The enemy for Highland High School junior lineman Payton Cave’s family has been much more treacherous than the ACL injury he suffered to his right knee on Sept. 21 against Triad.
That injury ended his junior season on the gridiron but the news that his family received the day before that turned their world upside down.
Cave’s mother, Erica Robertson, was diagnosed with cervical cancer for the second time in less than two years and the news was a double whammy to Payton and his family.
“I found out about it the day before I tore my ACL, my stepdad (Jay) came into my room and he was like we’re going to have to do it again but I just need you to know she’s going to be fine,” Cave said. “She’s strong. She’s strong. She will be all right.”
A major boost to the family has come in the past few weeks from the Highland football Bulldogs.
Highland coach Jimmy Warnecke said that it was the concern of the players’ parents as well and offensive tackle Trevor Zobrist, his dad Butch and the desire of the players to step up and be a blessing to Cave’s family and help them navigate their way through the trials and tribulations of this crisis.
“Trevor’s mom Audra asked if it would be all right if we got those teal armbands and I said absolutely and from there it kind of went to socks and you do that for any of your teammates but Peyton, he’s special,” Warnecke said. “He’s a team first guy and about everything you could ask for that makes up a Highland Bulldog and all his teammates know that about him.”
For the players, reaching out to help Cave’s family by raising money with the socks and arm-bands and having their parents help out with bringing meals to them was without question the path to take.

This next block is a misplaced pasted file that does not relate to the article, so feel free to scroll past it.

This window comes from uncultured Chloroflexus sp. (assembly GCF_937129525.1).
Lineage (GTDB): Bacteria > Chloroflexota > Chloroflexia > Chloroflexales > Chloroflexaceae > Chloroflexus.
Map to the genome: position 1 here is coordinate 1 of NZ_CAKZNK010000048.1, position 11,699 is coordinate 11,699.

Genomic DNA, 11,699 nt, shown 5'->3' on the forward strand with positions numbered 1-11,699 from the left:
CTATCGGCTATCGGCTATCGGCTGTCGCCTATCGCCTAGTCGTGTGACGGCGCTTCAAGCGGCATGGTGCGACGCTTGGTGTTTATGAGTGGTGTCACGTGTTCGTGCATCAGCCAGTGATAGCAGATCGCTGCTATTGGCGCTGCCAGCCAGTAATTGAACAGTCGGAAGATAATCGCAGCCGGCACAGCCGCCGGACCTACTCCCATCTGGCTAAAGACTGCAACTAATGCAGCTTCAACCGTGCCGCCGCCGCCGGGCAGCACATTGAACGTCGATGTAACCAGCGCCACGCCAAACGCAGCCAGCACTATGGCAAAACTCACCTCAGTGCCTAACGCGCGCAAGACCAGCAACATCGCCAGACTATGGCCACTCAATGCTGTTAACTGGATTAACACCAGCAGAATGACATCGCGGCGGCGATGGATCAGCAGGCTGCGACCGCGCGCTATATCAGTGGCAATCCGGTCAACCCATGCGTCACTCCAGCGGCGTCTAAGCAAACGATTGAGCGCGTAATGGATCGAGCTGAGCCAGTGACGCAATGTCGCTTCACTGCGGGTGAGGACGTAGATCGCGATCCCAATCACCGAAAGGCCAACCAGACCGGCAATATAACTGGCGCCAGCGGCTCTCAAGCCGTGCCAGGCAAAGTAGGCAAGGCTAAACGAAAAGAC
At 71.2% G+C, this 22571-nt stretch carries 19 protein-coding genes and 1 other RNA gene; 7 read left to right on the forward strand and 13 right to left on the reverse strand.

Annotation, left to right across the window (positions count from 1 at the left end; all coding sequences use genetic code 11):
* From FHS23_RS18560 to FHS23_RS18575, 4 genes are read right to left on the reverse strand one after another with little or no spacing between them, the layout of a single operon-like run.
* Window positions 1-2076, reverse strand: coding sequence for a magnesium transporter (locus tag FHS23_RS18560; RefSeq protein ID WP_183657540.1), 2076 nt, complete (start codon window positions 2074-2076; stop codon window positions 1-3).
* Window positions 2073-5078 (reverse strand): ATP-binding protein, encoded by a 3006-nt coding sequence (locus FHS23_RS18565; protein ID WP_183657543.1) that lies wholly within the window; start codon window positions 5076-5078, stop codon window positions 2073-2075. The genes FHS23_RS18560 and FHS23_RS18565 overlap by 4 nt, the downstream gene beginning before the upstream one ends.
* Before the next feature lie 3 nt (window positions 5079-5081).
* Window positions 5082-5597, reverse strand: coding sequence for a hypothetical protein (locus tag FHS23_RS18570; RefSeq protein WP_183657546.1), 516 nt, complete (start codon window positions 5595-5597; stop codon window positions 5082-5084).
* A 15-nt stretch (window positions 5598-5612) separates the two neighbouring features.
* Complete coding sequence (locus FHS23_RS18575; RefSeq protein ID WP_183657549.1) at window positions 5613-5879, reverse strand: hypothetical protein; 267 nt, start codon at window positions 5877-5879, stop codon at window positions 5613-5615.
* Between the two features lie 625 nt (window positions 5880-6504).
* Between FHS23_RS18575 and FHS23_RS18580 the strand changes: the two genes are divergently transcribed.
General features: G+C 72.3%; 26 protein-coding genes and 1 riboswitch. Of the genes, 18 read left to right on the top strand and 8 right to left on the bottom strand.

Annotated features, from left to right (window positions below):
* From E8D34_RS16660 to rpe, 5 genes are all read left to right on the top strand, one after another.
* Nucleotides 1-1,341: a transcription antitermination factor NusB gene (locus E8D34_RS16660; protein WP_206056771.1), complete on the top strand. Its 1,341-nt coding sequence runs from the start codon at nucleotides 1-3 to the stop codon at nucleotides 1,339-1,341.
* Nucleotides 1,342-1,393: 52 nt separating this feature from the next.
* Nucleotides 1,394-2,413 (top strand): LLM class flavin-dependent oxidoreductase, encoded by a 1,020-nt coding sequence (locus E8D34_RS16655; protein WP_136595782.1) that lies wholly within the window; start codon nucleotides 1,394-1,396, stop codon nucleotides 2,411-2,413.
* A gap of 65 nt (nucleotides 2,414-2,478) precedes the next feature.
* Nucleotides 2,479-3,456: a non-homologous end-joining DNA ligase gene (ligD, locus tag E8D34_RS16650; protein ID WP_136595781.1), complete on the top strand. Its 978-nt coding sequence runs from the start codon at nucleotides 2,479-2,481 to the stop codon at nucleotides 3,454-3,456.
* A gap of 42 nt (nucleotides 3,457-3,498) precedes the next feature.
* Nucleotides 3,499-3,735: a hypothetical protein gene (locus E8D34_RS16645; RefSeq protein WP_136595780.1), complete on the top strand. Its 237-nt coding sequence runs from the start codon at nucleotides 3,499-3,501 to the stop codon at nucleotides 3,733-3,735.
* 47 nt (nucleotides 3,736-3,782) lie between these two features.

“It was a no-brainer to do this,” senior wide receiver Sam LaPorta said. “This is for one of our teammates and it’s the least we can do by doing something like that.
“We just feel really good about (doing) it,” LaPorta said. “Supporting our teammate is a must and we think that he likes it a lot and she (his mom) appreciates it a lot.”
When Cave told his mom about the teal socks and the team’s plan for wearing them, she was overcome with emotion and endeared her even deeper to the team.
“She loves it,” Cave said. “Right when I told her she started crying, and she said it just feels great. Just having all these guys behind us at a time like this with just a lot of stuff happening at once is great.”
The team will continue to wear the teal socks on game days until the end of October and Warnecke noted that all of the 50/50 raffle drawing proceeds during home games for the rest of the season as well as the teal sock and armband sales will be donated to Cave’s family.
“We’re here to support as much as we can and we’ve got a meal train going taking turns bringing meals to them to help them out and anything we can do to help,” Warnecke said. “Brotherhood is something we live by and it’s family.”